“As Carr was returning to Purcell, [Oklahoma] he was thrown from his horse and had a leg broken. He was carried into a ranch house, and who do you think he found there?” and Jim glanced eagerly into the faces of his interested audience. “Why the girl whose brother had been plucked by ‘Coyote Dave.” When Bill’s leg got well his heart was gone to the girl, and he married her soon after. All the boys turned out to Bill’s wedding, and after it was over he rode out to his ranch with his bride. While they were riding along in that moonlight one heathen coyote that had it in for Bill tried to shoot him, and they had a running fight, but Bill was too much for him, and Cherokee Ned was buried next day. Some of the boys found him along down the trail with a bullet between his cross-eyes.

Bill Cook, outlaw

Bill Cook, outlaw

“After Bill had been spliced a while and had been shot two or three times, his better half got him to quit and go down to violet springs, Oklahoma and buy a grocery. The idea of Bill Carr a-selling peas, and corn, and taters, like a common clerk!” and old Jim wiped his mouth and squinted up his eyes to show his utter contempt for such a proceeding. “Es I was a-saying, Bill turned clerk, but he didn’t like it, and neither did the boys. Arter a little a papoose was born, and then Bill was happy. At this time Bill Dalton and Bill Cook and other tough gangs was a cavorting around, and I often said that if Bill Carr hadn’t got married and settled down he’d made them fellers hard to ketch. Sure enough, Bill got into it last Spring year ago. Course you seen it in all the papers. Marshal Nix dun heered that Bill Dalton was down near Violet Springs, so he sends Carr a warrant for him and Slaughter Kid. Bill felt just like getting into the harness again. One afternoon along comes two galoots on horseback. Bill seen ’em a-coming and watched them hitch their horses to the old rack. His wife and kid were in the store when they came in and eyed Bill.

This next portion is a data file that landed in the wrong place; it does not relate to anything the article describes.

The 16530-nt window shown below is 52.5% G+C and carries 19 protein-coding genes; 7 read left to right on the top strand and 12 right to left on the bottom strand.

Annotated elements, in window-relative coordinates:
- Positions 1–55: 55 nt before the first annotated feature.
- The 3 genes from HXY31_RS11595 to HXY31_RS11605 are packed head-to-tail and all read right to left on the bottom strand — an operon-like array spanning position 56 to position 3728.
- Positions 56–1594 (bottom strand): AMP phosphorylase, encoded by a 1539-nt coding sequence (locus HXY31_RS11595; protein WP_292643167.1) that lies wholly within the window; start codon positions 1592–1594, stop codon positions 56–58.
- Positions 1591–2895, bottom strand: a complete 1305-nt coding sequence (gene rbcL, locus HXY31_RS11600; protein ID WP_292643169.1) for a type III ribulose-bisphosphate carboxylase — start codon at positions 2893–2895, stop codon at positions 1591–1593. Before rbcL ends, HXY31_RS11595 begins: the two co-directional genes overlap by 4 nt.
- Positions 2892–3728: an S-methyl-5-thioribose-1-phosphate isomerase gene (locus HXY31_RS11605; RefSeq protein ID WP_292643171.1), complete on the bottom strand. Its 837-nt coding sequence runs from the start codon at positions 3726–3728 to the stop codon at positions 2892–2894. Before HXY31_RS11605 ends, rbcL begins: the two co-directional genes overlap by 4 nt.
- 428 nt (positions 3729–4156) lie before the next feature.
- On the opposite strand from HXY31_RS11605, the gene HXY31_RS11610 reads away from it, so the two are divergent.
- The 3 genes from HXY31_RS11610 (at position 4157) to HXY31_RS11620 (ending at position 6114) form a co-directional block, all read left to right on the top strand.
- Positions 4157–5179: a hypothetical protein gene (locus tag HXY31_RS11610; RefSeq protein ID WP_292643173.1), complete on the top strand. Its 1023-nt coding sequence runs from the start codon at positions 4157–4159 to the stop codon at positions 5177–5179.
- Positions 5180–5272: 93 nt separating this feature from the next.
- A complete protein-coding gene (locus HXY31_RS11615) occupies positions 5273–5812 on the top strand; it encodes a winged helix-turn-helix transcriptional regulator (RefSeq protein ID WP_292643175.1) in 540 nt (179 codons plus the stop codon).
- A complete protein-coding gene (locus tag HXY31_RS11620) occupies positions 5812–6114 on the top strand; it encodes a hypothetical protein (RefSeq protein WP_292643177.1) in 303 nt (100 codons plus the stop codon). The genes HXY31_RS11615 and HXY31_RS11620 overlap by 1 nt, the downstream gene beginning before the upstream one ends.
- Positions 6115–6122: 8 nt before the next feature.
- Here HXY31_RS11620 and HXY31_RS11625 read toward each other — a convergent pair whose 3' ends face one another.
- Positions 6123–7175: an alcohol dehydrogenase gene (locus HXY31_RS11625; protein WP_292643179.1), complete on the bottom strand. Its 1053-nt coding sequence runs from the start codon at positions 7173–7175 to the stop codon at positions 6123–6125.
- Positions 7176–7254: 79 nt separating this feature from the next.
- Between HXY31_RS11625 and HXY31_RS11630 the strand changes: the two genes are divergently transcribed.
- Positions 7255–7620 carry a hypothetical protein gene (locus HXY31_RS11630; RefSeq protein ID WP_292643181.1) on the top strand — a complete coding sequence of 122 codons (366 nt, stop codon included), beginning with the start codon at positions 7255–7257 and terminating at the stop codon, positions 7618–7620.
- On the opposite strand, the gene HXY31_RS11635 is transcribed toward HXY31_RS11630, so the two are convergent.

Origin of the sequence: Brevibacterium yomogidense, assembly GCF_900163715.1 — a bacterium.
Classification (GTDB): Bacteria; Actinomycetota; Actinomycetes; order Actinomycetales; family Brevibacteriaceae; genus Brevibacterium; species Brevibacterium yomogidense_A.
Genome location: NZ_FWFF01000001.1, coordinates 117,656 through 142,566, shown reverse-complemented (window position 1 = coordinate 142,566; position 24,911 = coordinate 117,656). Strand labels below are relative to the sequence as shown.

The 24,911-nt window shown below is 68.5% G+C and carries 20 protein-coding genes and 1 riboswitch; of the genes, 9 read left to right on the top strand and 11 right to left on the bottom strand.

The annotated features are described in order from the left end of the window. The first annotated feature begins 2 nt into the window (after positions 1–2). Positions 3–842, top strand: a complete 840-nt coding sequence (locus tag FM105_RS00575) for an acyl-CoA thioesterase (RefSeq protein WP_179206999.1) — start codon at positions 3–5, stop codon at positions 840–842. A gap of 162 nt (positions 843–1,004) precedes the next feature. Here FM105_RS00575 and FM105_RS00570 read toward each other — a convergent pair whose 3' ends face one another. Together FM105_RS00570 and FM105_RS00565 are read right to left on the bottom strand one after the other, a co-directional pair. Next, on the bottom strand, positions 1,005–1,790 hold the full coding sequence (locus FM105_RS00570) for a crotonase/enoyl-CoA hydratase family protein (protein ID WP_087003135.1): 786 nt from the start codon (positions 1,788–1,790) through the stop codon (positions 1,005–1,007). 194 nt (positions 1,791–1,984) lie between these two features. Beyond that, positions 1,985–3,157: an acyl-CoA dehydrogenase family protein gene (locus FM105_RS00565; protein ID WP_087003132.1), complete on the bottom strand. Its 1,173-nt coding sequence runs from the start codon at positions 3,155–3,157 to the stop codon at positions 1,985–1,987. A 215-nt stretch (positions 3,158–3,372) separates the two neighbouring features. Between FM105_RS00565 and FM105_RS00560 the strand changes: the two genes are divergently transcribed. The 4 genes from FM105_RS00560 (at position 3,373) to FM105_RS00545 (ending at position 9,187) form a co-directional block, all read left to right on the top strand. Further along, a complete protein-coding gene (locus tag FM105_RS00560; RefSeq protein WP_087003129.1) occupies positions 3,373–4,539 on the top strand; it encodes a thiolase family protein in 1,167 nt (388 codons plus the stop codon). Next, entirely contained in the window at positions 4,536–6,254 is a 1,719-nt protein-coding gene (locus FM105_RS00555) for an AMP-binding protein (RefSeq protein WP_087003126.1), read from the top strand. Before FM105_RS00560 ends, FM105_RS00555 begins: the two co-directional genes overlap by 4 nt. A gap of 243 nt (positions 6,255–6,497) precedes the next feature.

“‘Be you Bill Carr?’ asked on of the chaps.

“‘Recon I be,’ said Bill, bold as brass, as he slid along the counter toward a six-shooter. ‘Who be you’ns?’

Bill Dalton

Bill Dalton

“‘I’m Bill Dalton, and this is Slaughter Kid,’ said one of the strangers. ‘Head you’d a warrant for us and thought we’d come in,’ with a laugh.

“‘Yes, she is red-hot and still a hottin,’ said Bill, as he raised his gun. Just then his two-year-old kid run in atween them and his wife run in arter it. This spoiled Bill’s aim, and afore he could pull a second time the two geisers begin to bore holes in him. But he was game and drove ’em out arter they had shot him three times. They got on their horses and escaped, but poor Bill lay about dead on the floor. When the outlaws heered that Bill wasn’t dead they threatened to finish the works, so a lot of the boys from Oklahoma City went down and guarded his house till he got better. Shortly after this Dalton was killed. when Bill got well he sold out his grocery and since then he’s making it hot for the balance of the gang. Someone shot him last week during the Rogers fight, but they can’t kill Bill Carr,” and old Jim took a drink with a tenderfoot and went off up to the Clifton House to see how the “King of the Chickasaw Country” was getting along.

© Kathy Weiser/Legends of America, updated November 2019.

Also See:

Lawmen of the Old West

Outlaws on the Frontier

The Dalton Brothers – Lawmen  & Outlaws

Bill Cook – Leading the Cook Gang